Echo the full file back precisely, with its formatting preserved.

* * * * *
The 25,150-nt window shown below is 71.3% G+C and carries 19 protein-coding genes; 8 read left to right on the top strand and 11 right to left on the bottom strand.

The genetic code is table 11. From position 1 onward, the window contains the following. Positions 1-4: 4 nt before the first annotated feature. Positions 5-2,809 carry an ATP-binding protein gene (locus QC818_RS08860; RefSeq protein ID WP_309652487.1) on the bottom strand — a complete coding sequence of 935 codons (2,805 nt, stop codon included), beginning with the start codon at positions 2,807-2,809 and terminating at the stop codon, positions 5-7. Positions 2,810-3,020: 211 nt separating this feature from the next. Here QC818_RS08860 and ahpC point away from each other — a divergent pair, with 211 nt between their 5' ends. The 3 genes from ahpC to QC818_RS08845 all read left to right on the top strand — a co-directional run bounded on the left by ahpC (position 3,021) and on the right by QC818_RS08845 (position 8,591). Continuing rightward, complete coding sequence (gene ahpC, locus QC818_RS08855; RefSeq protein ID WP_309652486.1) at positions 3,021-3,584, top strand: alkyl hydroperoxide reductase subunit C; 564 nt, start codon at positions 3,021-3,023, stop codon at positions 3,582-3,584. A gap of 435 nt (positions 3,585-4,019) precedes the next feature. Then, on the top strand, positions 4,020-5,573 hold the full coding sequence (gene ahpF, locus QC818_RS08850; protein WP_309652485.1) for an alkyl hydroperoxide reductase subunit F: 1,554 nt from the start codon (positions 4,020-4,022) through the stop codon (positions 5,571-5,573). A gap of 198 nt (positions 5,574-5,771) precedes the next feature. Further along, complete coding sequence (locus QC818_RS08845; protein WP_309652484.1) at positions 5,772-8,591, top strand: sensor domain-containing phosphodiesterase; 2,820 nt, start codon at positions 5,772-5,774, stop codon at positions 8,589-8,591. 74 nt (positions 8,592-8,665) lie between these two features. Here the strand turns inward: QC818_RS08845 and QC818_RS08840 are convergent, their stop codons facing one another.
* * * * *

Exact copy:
The 25,150-nt window shown below is 71.3% G+C and carries 19 protein-coding genes; 8 read left to right on the top strand and 11 right to left on the bottom strand.

The genetic code is table 11. From position 1 onward, the window contains the following. Positions 1-4: 4 nt before the first annotated feature. Positions 5-2,809 carry an ATP-binding protein gene (locus QC818_RS08860; RefSeq protein ID WP_309652487.1) on the bottom strand — a complete coding sequence of 935 codons (2,805 nt, stop codon included), beginning with the start codon at positions 2,807-2,809 and terminating at the stop codon, positions 5-7. Positions 2,810-3,020: 211 nt separating this feature from the next. Here QC818_RS08860 and ahpC point away from each other — a divergent pair, with 211 nt between their 5' ends. The 3 genes from ahpC to QC818_RS08845 all read left to right on the top strand — a co-directional run bounded on the left by ahpC (position 3,021) and on the right by QC818_RS08845 (position 8,591). Continuing rightward, complete coding sequence (gene ahpC, locus QC818_RS08855; RefSeq protein ID WP_309652486.1) at positions 3,021-3,584, top strand: alkyl hydroperoxide reductase subunit C; 564 nt, start codon at positions 3,021-3,023, stop codon at positions 3,582-3,584. A gap of 435 nt (positions 3,585-4,019) precedes the next feature. Then, on the top strand, positions 4,020-5,573 hold the full coding sequence (gene ahpF, locus QC818_RS08850; protein WP_309652485.1) for an alkyl hydroperoxide reductase subunit F: 1,554 nt from the start codon (positions 4,020-4,022) through the stop codon (positions 5,571-5,573). A gap of 198 nt (positions 5,574-5,771) precedes the next feature. Further along, complete coding sequence (locus QC818_RS08845; protein WP_309652484.1) at positions 5,772-8,591, top strand: sensor domain-containing phosphodiesterase; 2,820 nt, start codon at positions 5,772-5,774, stop codon at positions 8,589-8,591. 74 nt (positions 8,592-8,665) lie between these two features. Here the strand turns inward: QC818_RS08845 and QC818_RS08840 are convergent, their stop codons facing one another.